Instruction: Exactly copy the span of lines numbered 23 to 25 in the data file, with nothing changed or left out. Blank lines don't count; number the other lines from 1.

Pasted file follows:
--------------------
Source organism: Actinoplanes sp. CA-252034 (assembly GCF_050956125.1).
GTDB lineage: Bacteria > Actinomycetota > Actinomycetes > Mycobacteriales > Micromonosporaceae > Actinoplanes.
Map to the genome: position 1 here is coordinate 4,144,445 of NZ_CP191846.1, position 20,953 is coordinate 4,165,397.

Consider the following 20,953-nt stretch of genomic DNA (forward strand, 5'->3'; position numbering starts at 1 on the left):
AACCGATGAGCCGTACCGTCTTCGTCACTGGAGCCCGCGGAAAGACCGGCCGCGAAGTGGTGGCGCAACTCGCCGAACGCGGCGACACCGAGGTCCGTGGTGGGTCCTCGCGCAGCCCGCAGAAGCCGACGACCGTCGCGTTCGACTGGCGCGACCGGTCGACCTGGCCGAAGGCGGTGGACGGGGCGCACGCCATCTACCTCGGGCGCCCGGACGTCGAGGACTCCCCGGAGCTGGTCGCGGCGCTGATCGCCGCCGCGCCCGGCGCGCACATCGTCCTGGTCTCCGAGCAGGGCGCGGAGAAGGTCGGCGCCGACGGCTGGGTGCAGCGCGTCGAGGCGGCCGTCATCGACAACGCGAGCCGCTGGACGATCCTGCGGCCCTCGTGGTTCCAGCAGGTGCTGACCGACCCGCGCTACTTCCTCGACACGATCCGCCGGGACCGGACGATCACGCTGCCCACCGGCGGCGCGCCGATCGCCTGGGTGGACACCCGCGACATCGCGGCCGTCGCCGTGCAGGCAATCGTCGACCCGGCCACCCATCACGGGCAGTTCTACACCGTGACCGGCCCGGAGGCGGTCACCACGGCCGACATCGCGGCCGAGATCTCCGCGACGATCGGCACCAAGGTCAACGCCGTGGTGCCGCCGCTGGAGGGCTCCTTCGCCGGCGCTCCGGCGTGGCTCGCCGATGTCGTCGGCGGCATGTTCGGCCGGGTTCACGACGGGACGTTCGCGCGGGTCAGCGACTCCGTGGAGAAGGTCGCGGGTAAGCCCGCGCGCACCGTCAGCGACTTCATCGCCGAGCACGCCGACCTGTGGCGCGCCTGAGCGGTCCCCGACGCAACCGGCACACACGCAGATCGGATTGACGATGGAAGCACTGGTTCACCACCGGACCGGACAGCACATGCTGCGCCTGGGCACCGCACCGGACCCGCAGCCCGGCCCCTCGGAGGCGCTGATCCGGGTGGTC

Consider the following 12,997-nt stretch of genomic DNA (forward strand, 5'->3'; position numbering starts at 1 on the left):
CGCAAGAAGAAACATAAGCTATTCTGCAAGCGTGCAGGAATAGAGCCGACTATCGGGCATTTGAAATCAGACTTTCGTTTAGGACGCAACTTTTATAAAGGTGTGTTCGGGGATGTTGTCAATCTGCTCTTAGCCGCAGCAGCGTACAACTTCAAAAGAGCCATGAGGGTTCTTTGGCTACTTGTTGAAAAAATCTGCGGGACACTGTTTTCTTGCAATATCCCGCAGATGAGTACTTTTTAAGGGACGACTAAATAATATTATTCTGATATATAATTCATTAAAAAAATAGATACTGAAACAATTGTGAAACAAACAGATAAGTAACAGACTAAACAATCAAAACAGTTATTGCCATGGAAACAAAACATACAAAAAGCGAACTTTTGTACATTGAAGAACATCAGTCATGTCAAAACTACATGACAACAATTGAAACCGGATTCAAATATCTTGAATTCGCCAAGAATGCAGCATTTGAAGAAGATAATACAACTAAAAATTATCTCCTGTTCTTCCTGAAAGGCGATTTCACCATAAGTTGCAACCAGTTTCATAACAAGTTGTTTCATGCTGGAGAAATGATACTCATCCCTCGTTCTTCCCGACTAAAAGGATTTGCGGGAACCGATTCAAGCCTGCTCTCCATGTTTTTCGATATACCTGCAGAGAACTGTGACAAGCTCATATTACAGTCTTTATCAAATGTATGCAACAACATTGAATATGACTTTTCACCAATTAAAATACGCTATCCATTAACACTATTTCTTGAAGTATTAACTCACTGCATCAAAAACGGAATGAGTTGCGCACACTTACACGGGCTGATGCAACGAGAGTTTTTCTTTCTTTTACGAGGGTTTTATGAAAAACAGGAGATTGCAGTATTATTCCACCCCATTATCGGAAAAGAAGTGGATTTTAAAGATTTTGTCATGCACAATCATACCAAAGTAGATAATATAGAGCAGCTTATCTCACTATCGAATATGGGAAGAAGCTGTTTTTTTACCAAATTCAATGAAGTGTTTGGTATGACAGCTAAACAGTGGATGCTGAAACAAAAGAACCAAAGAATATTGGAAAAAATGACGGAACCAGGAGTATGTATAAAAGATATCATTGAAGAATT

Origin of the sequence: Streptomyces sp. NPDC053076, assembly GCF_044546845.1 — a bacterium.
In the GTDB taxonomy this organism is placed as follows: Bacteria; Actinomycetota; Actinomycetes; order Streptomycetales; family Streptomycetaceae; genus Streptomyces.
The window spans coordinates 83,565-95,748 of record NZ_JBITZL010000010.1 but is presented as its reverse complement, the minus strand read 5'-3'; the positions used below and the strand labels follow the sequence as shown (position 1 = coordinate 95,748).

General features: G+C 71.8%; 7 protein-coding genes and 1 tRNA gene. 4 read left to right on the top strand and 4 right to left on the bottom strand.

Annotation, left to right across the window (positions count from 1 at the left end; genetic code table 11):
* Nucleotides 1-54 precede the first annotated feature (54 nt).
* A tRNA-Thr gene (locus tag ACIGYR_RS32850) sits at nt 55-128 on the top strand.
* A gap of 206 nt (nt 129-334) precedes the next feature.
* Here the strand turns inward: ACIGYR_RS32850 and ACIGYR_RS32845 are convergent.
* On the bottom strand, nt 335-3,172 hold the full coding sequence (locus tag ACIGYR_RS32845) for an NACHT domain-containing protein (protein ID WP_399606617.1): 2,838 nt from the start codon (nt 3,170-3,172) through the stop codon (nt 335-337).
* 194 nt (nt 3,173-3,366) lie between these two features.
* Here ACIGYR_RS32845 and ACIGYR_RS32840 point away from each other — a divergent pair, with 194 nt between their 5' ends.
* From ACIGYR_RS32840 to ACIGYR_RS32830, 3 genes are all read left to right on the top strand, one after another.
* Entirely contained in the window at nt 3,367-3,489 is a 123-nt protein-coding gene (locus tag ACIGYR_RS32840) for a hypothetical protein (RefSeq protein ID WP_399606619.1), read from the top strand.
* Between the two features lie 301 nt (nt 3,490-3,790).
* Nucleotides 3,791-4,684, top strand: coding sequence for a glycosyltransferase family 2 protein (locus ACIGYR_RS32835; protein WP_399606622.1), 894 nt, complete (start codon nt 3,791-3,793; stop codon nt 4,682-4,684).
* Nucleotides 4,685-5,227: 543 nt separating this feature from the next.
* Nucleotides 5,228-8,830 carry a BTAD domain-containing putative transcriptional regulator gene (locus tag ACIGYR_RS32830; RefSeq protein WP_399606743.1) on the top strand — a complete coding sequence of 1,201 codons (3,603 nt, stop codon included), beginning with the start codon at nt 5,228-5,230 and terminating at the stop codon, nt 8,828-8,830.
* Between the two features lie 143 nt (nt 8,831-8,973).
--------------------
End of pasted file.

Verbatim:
* Nucleotides 3,791-4,684, top strand: coding sequence for a glycosyltransferase family 2 protein (locus ACIGYR_RS32835; protein WP_399606622.1), 894 nt, complete (start codon nt 3,791-3,793; stop codon nt 4,682-4,684).
* Nucleotides 4,685-5,227: 543 nt separating this feature from the next.
* Nucleotides 5,228-8,830 carry a BTAD domain-containing putative transcriptional regulator gene (locus tag ACIGYR_RS32830; RefSeq protein WP_399606743.1) on the top strand — a complete coding sequence of 1,201 codons (3,603 nt, stop codon included), beginning with the start codon at nt 5,228-5,230 and terminating at the stop codon, nt 8,828-8,830.